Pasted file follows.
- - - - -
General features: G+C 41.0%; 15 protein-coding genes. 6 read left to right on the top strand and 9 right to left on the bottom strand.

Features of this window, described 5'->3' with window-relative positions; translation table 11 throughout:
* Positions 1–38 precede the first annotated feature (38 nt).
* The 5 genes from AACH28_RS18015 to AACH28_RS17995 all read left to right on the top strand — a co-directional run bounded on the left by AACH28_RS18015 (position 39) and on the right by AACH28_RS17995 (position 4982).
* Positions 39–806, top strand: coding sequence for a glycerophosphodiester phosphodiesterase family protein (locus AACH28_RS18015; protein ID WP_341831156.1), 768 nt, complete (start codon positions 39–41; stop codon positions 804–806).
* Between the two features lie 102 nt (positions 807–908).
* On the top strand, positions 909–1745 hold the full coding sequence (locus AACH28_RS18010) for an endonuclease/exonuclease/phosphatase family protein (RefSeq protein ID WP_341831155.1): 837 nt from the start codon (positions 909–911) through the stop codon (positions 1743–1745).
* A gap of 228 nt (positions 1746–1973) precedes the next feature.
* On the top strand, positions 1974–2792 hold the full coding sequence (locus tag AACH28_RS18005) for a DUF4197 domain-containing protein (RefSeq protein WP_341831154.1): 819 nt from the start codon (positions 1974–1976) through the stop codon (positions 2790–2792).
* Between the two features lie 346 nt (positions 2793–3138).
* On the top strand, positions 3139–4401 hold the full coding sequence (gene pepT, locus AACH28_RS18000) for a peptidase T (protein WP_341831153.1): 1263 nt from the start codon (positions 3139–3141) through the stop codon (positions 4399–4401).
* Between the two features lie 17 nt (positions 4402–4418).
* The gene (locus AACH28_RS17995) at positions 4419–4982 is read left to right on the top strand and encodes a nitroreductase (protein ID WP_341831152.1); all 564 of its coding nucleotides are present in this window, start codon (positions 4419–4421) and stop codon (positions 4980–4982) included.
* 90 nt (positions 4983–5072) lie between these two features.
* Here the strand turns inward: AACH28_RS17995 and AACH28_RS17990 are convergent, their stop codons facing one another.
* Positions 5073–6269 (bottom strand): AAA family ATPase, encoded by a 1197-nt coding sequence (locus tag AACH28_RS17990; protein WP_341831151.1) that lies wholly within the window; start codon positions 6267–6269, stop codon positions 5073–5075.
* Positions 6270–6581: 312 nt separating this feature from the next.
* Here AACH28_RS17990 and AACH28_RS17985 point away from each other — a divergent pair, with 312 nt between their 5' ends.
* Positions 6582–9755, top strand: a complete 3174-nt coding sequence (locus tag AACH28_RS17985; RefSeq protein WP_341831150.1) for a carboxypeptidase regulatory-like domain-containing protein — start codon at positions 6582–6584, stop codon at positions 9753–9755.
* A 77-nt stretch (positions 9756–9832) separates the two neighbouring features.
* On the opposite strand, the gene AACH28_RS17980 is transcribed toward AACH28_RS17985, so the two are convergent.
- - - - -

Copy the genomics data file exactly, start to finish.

General features: G+C 41.0%; 15 protein-coding genes. 6 read left to right on the top strand and 9 right to left on the bottom strand.

Features of this window, described 5'->3' with window-relative positions; translation table 11 throughout:
* Positions 1–38 precede the first annotated feature (38 nt).
* The 5 genes from AACH28_RS18015 to AACH28_RS17995 all read left to right on the top strand — a co-directional run bounded on the left by AACH28_RS18015 (position 39) and on the right by AACH28_RS17995 (position 4982).
* Positions 39–806, top strand: coding sequence for a glycerophosphodiester phosphodiesterase family protein (locus AACH28_RS18015; protein ID WP_341831156.1), 768 nt, complete (start codon positions 39–41; stop codon positions 804–806).
* Between the two features lie 102 nt (positions 807–908).
* On the top strand, positions 909–1745 hold the full coding sequence (locus AACH28_RS18010) for an endonuclease/exonuclease/phosphatase family protein (RefSeq protein ID WP_341831155.1): 837 nt from the start codon (positions 909–911) through the stop codon (positions 1743–1745).
* A gap of 228 nt (positions 1746–1973) precedes the next feature.
* On the top strand, positions 1974–2792 hold the full coding sequence (locus tag AACH28_RS18005) for a DUF4197 domain-containing protein (RefSeq protein WP_341831154.1): 819 nt from the start codon (positions 1974–1976) through the stop codon (positions 2790–2792).
* Between the two features lie 346 nt (positions 2793–3138).
* On the top strand, positions 3139–4401 hold the full coding sequence (gene pepT, locus AACH28_RS18000) for a peptidase T (protein WP_341831153.1): 1263 nt from the start codon (positions 3139–3141) through the stop codon (positions 4399–4401).
* Between the two features lie 17 nt (positions 4402–4418).
* The gene (locus AACH28_RS17995) at positions 4419–4982 is read left to right on the top strand and encodes a nitroreductase (protein ID WP_341831152.1); all 564 of its coding nucleotides are present in this window, start codon (positions 4419–4421) and stop codon (positions 4980–4982) included.
* 90 nt (positions 4983–5072) lie between these two features.
* Here the strand turns inward: AACH28_RS17995 and AACH28_RS17990 are convergent, their stop codons facing one another.
* Positions 5073–6269 (bottom strand): AAA family ATPase, encoded by a 1197-nt coding sequence (locus tag AACH28_RS17990; protein WP_341831151.1) that lies wholly within the window; start codon positions 6267–6269, stop codon positions 5073–5075.
* Positions 6270–6581: 312 nt separating this feature from the next.
* Here AACH28_RS17990 and AACH28_RS17985 point away from each other — a divergent pair, with 312 nt between their 5' ends.
* Positions 6582–9755, top strand: a complete 3174-nt coding sequence (locus tag AACH28_RS17985; RefSeq protein WP_341831150.1) for a carboxypeptidase regulatory-like domain-containing protein — start codon at positions 6582–6584, stop codon at positions 9753–9755.
* A 77-nt stretch (positions 9756–9832) separates the two neighbouring features.
* On the opposite strand, the gene AACH28_RS17980 is transcribed toward AACH28_RS17985, so the two are convergent.